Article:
MoviePass is back, but with eyeball tracking to keep you watching ads

MoviePass is back, but with eyeball tracking to keep you watching ads

MoviePass, a movie theater subscription service that closed in 2019, is being revived and will come with an eye-tracking ad service.

The original service allowed moviegoers to watch an unlimited number of movies for $10 a month. It proved popular, but brought no money to its owners.

This time it will be a tiered service, charging “credits” for access to movies rather than offering unlimited access, with a required number of credits depending on the movie’s popularity and time in theaters.

There will be multiple tiers, each offering more “base credits”, but users will be able to trade credits with other users, buy more, or earn more by watching a series of ads in the MoviePass app.

However, the adware will come with eyeball tracking technology that ensures they are actually watching ads and not looking for something else.

The service is due to launch this summer, but pricing details or how many credits the film will cost have yet to be released.

MoviePass, the movie theater subscription service shut down in 2019, is being revived and will come with an eye-tracking ad service.

MoviePass, the movie theater subscription service shut down in 2019, is being revived and will come with an eye-tracking ad service.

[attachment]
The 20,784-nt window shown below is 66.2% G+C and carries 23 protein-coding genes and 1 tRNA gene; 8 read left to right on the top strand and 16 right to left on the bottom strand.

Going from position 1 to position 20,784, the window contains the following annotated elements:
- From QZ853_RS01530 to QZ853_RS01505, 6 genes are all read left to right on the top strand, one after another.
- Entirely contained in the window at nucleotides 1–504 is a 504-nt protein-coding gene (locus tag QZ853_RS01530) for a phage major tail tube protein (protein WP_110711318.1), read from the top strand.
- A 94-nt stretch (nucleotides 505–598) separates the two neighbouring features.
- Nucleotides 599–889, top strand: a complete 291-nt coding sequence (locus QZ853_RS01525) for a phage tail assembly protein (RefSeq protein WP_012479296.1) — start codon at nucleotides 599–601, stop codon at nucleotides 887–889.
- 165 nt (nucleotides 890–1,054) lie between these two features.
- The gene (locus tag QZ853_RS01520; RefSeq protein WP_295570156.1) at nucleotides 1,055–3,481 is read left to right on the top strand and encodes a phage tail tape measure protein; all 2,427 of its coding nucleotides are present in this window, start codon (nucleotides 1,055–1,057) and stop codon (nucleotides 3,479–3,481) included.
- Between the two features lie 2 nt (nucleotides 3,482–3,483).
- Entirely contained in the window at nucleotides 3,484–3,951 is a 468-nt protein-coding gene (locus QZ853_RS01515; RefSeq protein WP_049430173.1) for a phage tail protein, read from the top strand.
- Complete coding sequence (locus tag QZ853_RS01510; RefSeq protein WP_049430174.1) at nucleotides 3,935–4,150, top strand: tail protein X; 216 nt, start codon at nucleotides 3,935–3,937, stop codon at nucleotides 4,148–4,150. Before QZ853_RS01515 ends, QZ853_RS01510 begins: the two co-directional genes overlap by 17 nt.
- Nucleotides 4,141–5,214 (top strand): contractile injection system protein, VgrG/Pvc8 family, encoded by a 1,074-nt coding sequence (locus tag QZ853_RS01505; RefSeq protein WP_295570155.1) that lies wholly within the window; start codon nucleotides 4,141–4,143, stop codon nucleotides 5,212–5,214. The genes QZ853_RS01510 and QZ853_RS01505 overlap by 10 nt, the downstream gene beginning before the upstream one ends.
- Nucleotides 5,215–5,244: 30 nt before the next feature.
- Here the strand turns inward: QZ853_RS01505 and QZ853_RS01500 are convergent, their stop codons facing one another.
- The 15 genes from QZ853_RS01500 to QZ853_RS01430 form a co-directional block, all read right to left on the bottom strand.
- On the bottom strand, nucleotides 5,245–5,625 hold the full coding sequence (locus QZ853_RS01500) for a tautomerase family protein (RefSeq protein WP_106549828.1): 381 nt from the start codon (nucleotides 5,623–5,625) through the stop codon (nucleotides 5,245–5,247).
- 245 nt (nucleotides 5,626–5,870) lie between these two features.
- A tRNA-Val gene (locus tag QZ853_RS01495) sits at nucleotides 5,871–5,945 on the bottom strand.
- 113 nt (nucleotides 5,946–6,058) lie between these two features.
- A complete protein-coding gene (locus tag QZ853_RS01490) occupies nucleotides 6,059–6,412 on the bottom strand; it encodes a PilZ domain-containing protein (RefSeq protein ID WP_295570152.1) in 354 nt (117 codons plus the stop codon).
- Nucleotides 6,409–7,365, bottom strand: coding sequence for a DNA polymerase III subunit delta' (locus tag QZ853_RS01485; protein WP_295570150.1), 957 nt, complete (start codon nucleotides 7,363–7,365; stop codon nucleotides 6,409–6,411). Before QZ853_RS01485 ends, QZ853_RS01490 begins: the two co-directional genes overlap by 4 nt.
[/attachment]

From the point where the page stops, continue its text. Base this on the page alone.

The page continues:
MoviePass, the movie theater subscription service shut down in 2019, is being revived and will come with an eye-tracking ad service.

MoviePass, the movie theater subscription service shut down in 2019, is being revived and will come with an eye-tracking ad service.

Stacey Spikes, founder of MoviePass, announced plans for mandatory in-software advertising at an event in New York City, pitching it as a way for viewers to cash in on ad consumption — trading time for free movies.

It’s adding PreShow, a software it launched in 2019 to offer free movies in exchange for watching 15-minute commercials, to the next generation of MoviePass.

PreShow requires users to watch the entire 15-minute commercial instead of just running it in the background to ensure advertisers get their money’s worth.

Each ad viewed will earn credits that can be redeemed for access to the movie in the cinema, although the call rate is not clear.

“Essentially, it creates a deal between you and the brand,” Spikes told Motherboard.

It uses the higher-resolution front-facing cameras on smartphones and facial recognition technology to know who’s watching when.

He showed an ad for a taxi company during a presentation in New York where if the user looked away from the screen, the ad would stop.

“We had an earlier version [MoviePass]where – you know what happened – people hung up, left, did not pay any attention to it, ”he said.

Spikes described PreShow as “a natural extension of movie advertising”, allowing viewers to directly benefit from the commercials they are supposed to watch.

Stacey Spikes, founder of MoviePass, announced plans for mandatory in-software advertising at an event in New York City, pitching it as a way for viewers to cash in on ad consumption — trading time for free movies.

Stacey Spikes, founder of MoviePass, announced plans for mandatory in-software advertising at an event in New York City, pitching it as a way for viewers to cash in on ad consumption — trading time for free movies.

He showed an ad for a taxi company during a presentation in New York where if the user looked away from the screen, the ad would stop.